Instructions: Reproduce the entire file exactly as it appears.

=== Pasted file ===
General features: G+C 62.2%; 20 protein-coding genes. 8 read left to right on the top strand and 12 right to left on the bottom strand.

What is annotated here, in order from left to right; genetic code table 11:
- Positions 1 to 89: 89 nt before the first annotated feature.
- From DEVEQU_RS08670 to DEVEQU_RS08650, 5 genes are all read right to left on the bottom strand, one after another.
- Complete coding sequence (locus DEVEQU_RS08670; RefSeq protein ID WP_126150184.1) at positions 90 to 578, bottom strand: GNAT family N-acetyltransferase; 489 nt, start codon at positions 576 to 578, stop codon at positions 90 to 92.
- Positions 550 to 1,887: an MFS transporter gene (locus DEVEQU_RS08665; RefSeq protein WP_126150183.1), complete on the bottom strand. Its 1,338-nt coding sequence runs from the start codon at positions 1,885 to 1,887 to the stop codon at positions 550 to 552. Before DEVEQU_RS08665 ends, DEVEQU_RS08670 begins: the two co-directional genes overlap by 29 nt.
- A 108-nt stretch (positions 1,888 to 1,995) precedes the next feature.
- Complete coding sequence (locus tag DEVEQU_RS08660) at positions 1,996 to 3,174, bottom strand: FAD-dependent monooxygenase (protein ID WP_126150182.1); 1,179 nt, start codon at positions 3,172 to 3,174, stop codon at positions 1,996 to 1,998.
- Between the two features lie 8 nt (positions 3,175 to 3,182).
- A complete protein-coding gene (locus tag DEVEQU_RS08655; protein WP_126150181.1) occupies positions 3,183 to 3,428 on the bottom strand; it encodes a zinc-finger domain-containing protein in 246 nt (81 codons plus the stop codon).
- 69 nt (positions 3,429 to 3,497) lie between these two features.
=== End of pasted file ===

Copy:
General features: G+C 62.2%; 20 protein-coding genes. 8 read left to right on the top strand and 12 right to left on the bottom strand.

What is annotated here, in order from left to right; genetic code table 11:
- Positions 1 to 89: 89 nt before the first annotated feature.
- From DEVEQU_RS08670 to DEVEQU_RS08650, 5 genes are all read right to left on the bottom strand, one after another.
- Complete coding sequence (locus DEVEQU_RS08670; RefSeq protein ID WP_126150184.1) at positions 90 to 578, bottom strand: GNAT family N-acetyltransferase; 489 nt, start codon at positions 576 to 578, stop codon at positions 90 to 92.
- Positions 550 to 1,887: an MFS transporter gene (locus DEVEQU_RS08665; RefSeq protein WP_126150183.1), complete on the bottom strand. Its 1,338-nt coding sequence runs from the start codon at positions 1,885 to 1,887 to the stop codon at positions 550 to 552. Before DEVEQU_RS08665 ends, DEVEQU_RS08670 begins: the two co-directional genes overlap by 29 nt.
- A 108-nt stretch (positions 1,888 to 1,995) precedes the next feature.
- Complete coding sequence (locus tag DEVEQU_RS08660) at positions 1,996 to 3,174, bottom strand: FAD-dependent monooxygenase (protein ID WP_126150182.1); 1,179 nt, start codon at positions 3,172 to 3,174, stop codon at positions 1,996 to 1,998.
- Between the two features lie 8 nt (positions 3,175 to 3,182).
- A complete protein-coding gene (locus tag DEVEQU_RS08655; protein WP_126150181.1) occupies positions 3,183 to 3,428 on the bottom strand; it encodes a zinc-finger domain-containing protein in 246 nt (81 codons plus the stop codon).
- 69 nt (positions 3,429 to 3,497) lie between these two features.